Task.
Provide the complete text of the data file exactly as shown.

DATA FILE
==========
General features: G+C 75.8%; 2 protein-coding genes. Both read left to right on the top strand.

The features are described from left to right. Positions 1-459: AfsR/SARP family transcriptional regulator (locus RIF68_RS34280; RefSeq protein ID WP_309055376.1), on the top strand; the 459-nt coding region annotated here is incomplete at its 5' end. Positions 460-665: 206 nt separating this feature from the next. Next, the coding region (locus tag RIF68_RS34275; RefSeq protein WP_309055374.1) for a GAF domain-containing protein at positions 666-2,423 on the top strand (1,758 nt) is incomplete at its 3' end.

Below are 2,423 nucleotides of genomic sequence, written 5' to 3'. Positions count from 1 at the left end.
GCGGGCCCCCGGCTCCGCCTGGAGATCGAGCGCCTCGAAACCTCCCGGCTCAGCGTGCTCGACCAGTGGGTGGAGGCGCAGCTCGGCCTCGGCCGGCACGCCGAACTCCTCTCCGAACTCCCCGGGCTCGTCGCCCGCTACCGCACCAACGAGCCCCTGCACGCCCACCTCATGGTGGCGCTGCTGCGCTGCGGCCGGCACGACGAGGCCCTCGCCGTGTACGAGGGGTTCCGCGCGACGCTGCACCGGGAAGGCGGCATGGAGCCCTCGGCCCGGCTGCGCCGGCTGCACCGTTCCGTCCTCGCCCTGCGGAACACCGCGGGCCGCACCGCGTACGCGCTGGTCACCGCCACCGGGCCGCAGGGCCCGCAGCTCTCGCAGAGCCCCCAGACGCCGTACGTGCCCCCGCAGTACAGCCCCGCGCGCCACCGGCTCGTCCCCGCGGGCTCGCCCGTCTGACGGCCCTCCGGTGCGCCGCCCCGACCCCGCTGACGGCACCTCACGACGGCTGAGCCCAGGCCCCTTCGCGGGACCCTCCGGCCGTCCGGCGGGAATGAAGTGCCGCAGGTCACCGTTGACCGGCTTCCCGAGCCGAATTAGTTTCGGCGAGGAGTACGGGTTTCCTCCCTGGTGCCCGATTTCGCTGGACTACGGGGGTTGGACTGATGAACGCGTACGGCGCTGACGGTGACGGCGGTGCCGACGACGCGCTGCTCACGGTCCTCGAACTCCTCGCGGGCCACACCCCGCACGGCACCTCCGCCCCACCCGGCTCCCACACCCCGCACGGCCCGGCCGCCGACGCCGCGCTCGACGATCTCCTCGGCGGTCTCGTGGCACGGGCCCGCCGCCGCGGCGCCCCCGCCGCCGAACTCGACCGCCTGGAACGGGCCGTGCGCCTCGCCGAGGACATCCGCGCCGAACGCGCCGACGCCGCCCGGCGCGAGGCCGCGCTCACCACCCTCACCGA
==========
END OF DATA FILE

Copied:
General features: G+C 75.8%; 2 protein-coding genes. Both read left to right on the top strand.

The features are described from left to right. Positions 1-459: AfsR/SARP family transcriptional regulator (locus RIF68_RS34280; RefSeq protein ID WP_309055376.1), on the top strand; the 459-nt coding region annotated here is incomplete at its 5' end. Positions 460-665: 206 nt separating this feature from the next. Next, the coding region (locus tag RIF68_RS34275; RefSeq protein WP_309055374.1) for a GAF domain-containing protein at positions 666-2,423 on the top strand (1,758 nt) is incomplete at its 3' end.

Below are 2,423 nucleotides of genomic sequence, written 5' to 3'. Positions count from 1 at the left end.
GCGGGCCCCCGGCTCCGCCTGGAGATCGAGCGCCTCGAAACCTCCCGGCTCAGCGTGCTCGACCAGTGGGTGGAGGCGCAGCTCGGCCTCGGCCGGCACGCCGAACTCCTCTCCGAACTCCCCGGGCTCGTCGCCCGCTACCGCACCAACGAGCCCCTGCACGCCCACCTCATGGTGGCGCTGCTGCGCTGCGGCCGGCACGACGAGGCCCTCGCCGTGTACGAGGGGTTCCGCGCGACGCTGCACCGGGAAGGCGGCATGGAGCCCTCGGCCCGGCTGCGCCGGCTGCACCGTTCCGTCCTCGCCCTGCGGAACACCGCGGGCCGCACCGCGTACGCGCTGGTCACCGCCACCGGGCCGCAGGGCCCGCAGCTCTCGCAGAGCCCCCAGACGCCGTACGTGCCCCCGCAGTACAGCCCCGCGCGCCACCGGCTCGTCCCCGCGGGCTCGCCCGTCTGACGGCCCTCCGGTGCGCCGCCCCGACCCCGCTGACGGCACCTCACGACGGCTGAGCCCAGGCCCCTTCGCGGGACCCTCCGGCCGTCCGGCGGGAATGAAGTGCCGCAGGTCACCGTTGACCGGCTTCCCGAGCCGAATTAGTTTCGGCGAGGAGTACGGGTTTCCTCCCTGGTGCCCGATTTCGCTGGACTACGGGGGTTGGACTGATGAACGCGTACGGCGCTGACGGTGACGGCGGTGCCGACGACGCGCTGCTCACGGTCCTCGAACTCCTCGCGGGCCACACCCCGCACGGCACCTCCGCCCCACCCGGCTCCCACACCCCGCACGGCCCGGCCGCCGACGCCGCGCTCGACGATCTCCTCGGCGGTCTCGTGGCACGGGCCCGCCGCCGCGGCGCCCCCGCCGCCGAACTCGACCGCCTGGAACGGGCCGTGCGCCTCGCCGAGGACATCCGCGCCGAACGCGCCGACGCCGCCCGGCGCGAGGCCGCGCTCACCACCCTCACCGA